Diodes are most probably the most simple semi-conductor type, but what is a semi-conductor? By definition, it is "a substance, usually a solid chemical element or compound, that can conduct electricity under some conditions but not others, making it a good medium for the control of electrical current. Its conductance varies depending on the current or voltage applied to a control electrode".
In short, a semiconductor's reaction will vary depending on the amplitude and direction of the current. That is why diodes can only let current through in a single direction and will block it when it comes from the other.
As you now know, basic diodes let the current pass only from one of their pins, which is usually accompanied by a voltage drop of around 0.7 V. This is especially useful for protecting sensitive devices. You would mostly blow up your AA battery-powered electronics by inverting their polarity if diodes were not around. There are certain kinds of diodes that let the current flow in both directions, but at a different voltage threshold, like the Zener Diode.
In schematics, regular diodes are usually represented by two symbols where the cathode is indicated with a vertical bar or a "k", for "Kathode". The cathode is where the current will be blocked. On the opposite, the "anode", is the side where the current will pass when the voltage reaches a certain threshold.
Regular diodes can be quite sensitive and won't block or conduct high currents and voltages. For those kinds of loads, you want to bring in the big boy, the Schottky. Rather than being exclusively made out of a semiconductor, it is comprised of a junction between a metal and a semiconductor. It is also faster as it usually triggers at 0.3 V rather than 0.7 V. It, however, leaks more current than its regular counterparts. It means that there will be a bigger loss of power.
Just like the regular diode, the Schottky diode's cathode is either represented by a K or a vertical bar. This bar is a bit different than the other.
Zener diodes are built from the same materials as the regular ones except that they don't react the same way to reverse current. Indeed, the Zener diodes can let current pass through from both the anode and cathode, but at different voltages. Usually, the anode voltage threshold can vary between 2.4V to 200V. They are used often as voltage references in shunt regulators, which drop the current to the ground once a certain tension has been reached.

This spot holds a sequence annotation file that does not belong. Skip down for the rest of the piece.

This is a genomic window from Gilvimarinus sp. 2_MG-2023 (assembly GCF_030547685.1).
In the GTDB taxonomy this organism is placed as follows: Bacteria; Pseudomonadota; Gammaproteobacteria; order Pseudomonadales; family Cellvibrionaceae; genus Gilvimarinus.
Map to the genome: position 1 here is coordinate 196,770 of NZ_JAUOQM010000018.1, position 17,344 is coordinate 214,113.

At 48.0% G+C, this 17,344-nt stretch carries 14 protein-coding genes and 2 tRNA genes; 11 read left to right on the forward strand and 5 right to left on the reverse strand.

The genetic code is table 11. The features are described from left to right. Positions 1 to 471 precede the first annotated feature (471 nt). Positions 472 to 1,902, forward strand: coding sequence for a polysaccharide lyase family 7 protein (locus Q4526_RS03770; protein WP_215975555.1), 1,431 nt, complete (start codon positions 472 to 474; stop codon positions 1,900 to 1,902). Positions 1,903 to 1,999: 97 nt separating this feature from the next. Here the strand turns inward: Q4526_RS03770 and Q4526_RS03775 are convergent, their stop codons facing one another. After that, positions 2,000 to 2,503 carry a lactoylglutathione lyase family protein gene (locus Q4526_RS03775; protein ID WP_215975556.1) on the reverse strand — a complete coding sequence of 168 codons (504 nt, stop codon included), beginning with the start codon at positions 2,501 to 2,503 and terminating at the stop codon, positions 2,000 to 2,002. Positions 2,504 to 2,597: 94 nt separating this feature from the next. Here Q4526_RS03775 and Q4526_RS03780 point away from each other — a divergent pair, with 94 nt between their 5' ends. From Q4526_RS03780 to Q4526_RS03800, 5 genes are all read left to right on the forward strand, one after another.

The Zener diode also has its own symbol.
LEDs are made from a different semiconductor than other diodes. A certain material combination like gallium, arsenic, antimony, or nitrogen will emit light when diffusing energy. The light's color will vary depending on the rated voltage of the LED. Red and infrared diffusing LEDs take less energy than blue or white, or anything in between relative to the light spectrum.
I've made a quick cheat sheet for LED voltage, but make sure to always read the specifications of your parts first:
Another thing to check while powering an LED is its rated current. They offer little to no resistance so they will most likely not resist the current applied to them and your power supply will send as much current as it can if you do not put a resistor in series.
Most classic LEDs will require a current between 20 mA and 50 mA, so here is an example of how to calculate the right resistor value for a LED rated at 20 mA, 2V.
And of course, as you saw above, the LED has it's own circuit symbol
Whether you're trying to protect your circuit from reversing polarity or protecting your house from ugly home improvement with some groovy LEDs, diodes are probably the solution!
As always, do not hesitate to share your suggestions!